scispace - formally typeset
Search or ask a question
Journal ArticleDOI

Non-protein amino acids: plant, soil and ecosystem interactions

01 May 2011-Plant and Soil (Springer Netherlands)-Vol. 342, Iss: 1, pp 31-48
TL;DR: This review attempts to appraise the literature related to non-protein amino acids, both in terms of their metabolism, plant–soil interactions and at the level of the ecosystem, where they are seen as significant drivers of structure and function.
Abstract: Non-protein amino acids are a significant store of organic nitrogen in many ecosystems, but there is a lack of knowledge relating to them. Research has indicated that they play important roles as metabolites, as allelopthic chemicals, in nutrient acquisition, in signalling and in stress response. They are also thought to be responsible for significant medical issues in both invertebrate and vertebrate animals. This review attempts to appraise the literature related to non-protein amino acids, both in terms of their metabolism, plant–soil interactions and at the level of the ecosystem, where they are seen as significant drivers of structure and function. Finally, important areas for future research are discussed.
Citations
More filters
Journal ArticleDOI
TL;DR: The legal and regulatory status of biostimulants are described, with a focus on the EU and the US, and the drivers, opportunities and challenges of their market development are outlined.

1,340 citations

Journal ArticleDOI
TL;DR: There is growing scientific evidence supporting the use of biostimulants as agricultural inputs on diverse plant species, such as increased root growth, enhanced nutrient uptake, and stress tolerance.
Abstract: Plant biostimulants are diverse substances and microorganisms used to enhance plant growth. The global market for biostimulants is projected to increase 12 % per year and reach over $2,200 million by 2018. Despite the growing use of biostimulants in agriculture, many in the scientific community consider biostimulants to be lacking peer-reviewed scientific evaluation. This article describes the emerging definitions of biostimulants and reviews the literature on five categories of biostimulants: i. microbial inoculants, ii. humic acids, iii. fulvic acids, iv. protein hydrolysates and amino acids, and v. seaweed extracts. The large number of publications cited for each category of biostimulants demonstrates that there is growing scientific evidence supporting the use of biostimulants as agricultural inputs on diverse plant species. The cited literature also reveals some commonalities in plant responses to different biostimulants, such as increased root growth, enhanced nutrient uptake, and stress tolerance.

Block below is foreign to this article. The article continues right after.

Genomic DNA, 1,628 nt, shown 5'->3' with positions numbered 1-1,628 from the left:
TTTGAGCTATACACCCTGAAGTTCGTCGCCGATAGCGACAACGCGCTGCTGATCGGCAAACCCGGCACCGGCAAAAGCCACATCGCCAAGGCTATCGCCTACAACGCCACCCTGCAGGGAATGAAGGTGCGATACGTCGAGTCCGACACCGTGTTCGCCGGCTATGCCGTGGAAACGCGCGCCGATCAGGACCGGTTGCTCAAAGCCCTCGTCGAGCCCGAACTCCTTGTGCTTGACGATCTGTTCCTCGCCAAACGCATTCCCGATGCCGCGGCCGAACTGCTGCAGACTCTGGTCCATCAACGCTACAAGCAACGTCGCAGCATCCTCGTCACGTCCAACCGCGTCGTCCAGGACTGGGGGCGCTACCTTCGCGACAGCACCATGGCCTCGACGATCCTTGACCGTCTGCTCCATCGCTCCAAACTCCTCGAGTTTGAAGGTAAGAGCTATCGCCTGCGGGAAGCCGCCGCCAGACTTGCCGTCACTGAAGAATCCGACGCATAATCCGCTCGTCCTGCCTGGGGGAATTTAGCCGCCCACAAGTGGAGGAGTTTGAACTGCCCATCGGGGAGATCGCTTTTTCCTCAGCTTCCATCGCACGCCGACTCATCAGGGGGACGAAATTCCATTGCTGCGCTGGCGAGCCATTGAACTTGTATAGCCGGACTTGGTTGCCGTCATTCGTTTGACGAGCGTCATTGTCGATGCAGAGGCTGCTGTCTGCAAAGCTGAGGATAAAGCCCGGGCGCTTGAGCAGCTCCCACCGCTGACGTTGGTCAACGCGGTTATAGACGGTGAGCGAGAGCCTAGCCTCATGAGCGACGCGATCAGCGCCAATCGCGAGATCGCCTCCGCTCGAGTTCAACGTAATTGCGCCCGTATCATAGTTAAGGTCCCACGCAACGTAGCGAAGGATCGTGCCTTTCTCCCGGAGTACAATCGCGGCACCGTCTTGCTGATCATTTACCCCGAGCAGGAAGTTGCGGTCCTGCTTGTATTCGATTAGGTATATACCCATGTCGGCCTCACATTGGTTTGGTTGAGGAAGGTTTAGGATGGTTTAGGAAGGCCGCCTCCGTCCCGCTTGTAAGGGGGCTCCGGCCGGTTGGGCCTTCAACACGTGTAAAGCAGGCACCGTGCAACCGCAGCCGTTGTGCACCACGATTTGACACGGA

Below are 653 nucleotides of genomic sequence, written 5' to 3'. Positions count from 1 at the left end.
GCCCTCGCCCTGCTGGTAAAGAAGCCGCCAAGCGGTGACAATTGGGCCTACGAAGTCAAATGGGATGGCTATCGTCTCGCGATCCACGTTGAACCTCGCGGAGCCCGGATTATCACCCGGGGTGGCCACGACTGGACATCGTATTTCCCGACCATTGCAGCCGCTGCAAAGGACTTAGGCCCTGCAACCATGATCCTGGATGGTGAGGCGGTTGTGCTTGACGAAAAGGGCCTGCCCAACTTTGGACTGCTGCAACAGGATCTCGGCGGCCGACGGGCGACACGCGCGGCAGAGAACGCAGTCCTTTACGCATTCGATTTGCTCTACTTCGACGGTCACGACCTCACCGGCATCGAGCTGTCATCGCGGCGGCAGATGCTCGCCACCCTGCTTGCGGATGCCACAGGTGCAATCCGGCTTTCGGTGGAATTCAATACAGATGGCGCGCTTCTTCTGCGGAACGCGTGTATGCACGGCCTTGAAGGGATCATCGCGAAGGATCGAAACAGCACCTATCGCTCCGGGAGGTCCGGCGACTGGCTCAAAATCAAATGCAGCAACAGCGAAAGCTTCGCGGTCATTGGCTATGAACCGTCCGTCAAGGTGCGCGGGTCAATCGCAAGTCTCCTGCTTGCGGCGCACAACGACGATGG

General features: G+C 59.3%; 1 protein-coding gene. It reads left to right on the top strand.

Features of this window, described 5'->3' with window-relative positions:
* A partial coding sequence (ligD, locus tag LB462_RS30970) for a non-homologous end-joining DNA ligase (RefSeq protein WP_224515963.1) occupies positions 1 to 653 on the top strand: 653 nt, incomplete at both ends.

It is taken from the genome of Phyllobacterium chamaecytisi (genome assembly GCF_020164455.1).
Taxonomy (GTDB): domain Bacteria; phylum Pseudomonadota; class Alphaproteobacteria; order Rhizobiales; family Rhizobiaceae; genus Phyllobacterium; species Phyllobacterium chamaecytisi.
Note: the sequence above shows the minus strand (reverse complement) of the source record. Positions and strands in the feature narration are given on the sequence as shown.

1,305 citations


Cites background from "Non-protein amino acids: plant, soi..."

  • ...These include the twenty structural amino acids involved in the synthesis of proteins as well as non-protein amino acids which are found abundantly in some plant species (Vranova et al. 2011)....

    [...]

  • ...There is considerable evidence that exogenous application of a number of structural and non-protein amino acids, including glutamate, histidine, proline, and glycine betaine can provide protection from environmental stresses or are active in metabolic signalling (Sharma and Dietz 2006; Forde and Lea 2007; Vranova et al. 2011; Liang et al. 2013)....

    [...]

  • ...…of a number of structural and non-protein amino acids, including glutamate, histidine, proline, and glycine betaine can provide protection from environmental stresses or are active in metabolic signalling (Sharma and Dietz 2006; Forde and Lea 2007; Vranova et al. 2011; Liang et al. 2013)....

    [...]

  • ...Several non-protein amino acids have also been shown to have roles in plant defense which is outside the scope of this review (see Huang et al. 2011; Vranova et al. 2011)....

    [...]

Journal ArticleDOI
TL;DR: This review has documented the recent advancement illustrating the harmful effects of ROS, antioxidant defense system involved in ROS detoxification under different abiotic stresses, and molecular cross-talk with other important signal molecules such as reactive nitrogen, sulfur, and carbonyl species.
Abstract: Global climate change and associated adverse abiotic stress conditions, such as drought, salinity, heavy metals, waterlogging, extreme temperatures, oxygen deprivation, etc., greatly influence plant growth and development, ultimately affecting crop yield and quality, as well as agricultural sustainability in general. Plant cells produce oxygen radicals and their derivatives, so-called reactive oxygen species (ROS), during various processes associated with abiotic stress. Moreover, the generation of ROS is a fundamental process in higher plants and employs to transmit cellular signaling information in response to the changing environmental conditions. One of the most crucial consequences of abiotic stress is the disturbance of the equilibrium between the generation of ROS and antioxidant defense systems triggering the excessive accumulation of ROS and inducing oxidative stress in plants. Notably, the equilibrium between the detoxification and generation of ROS is maintained by both enzymatic and nonenzymatic antioxidant defense systems under harsh environmental stresses. Although this field of research has attracted massive interest, it largely remains unexplored, and our understanding of ROS signaling remains poorly understood. In this review, we have documented the recent advancement illustrating the harmful effects of ROS, antioxidant defense system involved in ROS detoxification under different abiotic stresses, and molecular cross-talk with other important signal molecules such as reactive nitrogen, sulfur, and carbonyl species. In addition, state-of-the-art molecular approaches of ROS-mediated improvement in plant antioxidant defense during the acclimation process against abiotic stresses have also been discussed.

1,028 citations


Cites background from "Non-protein amino acids: plant, soi..."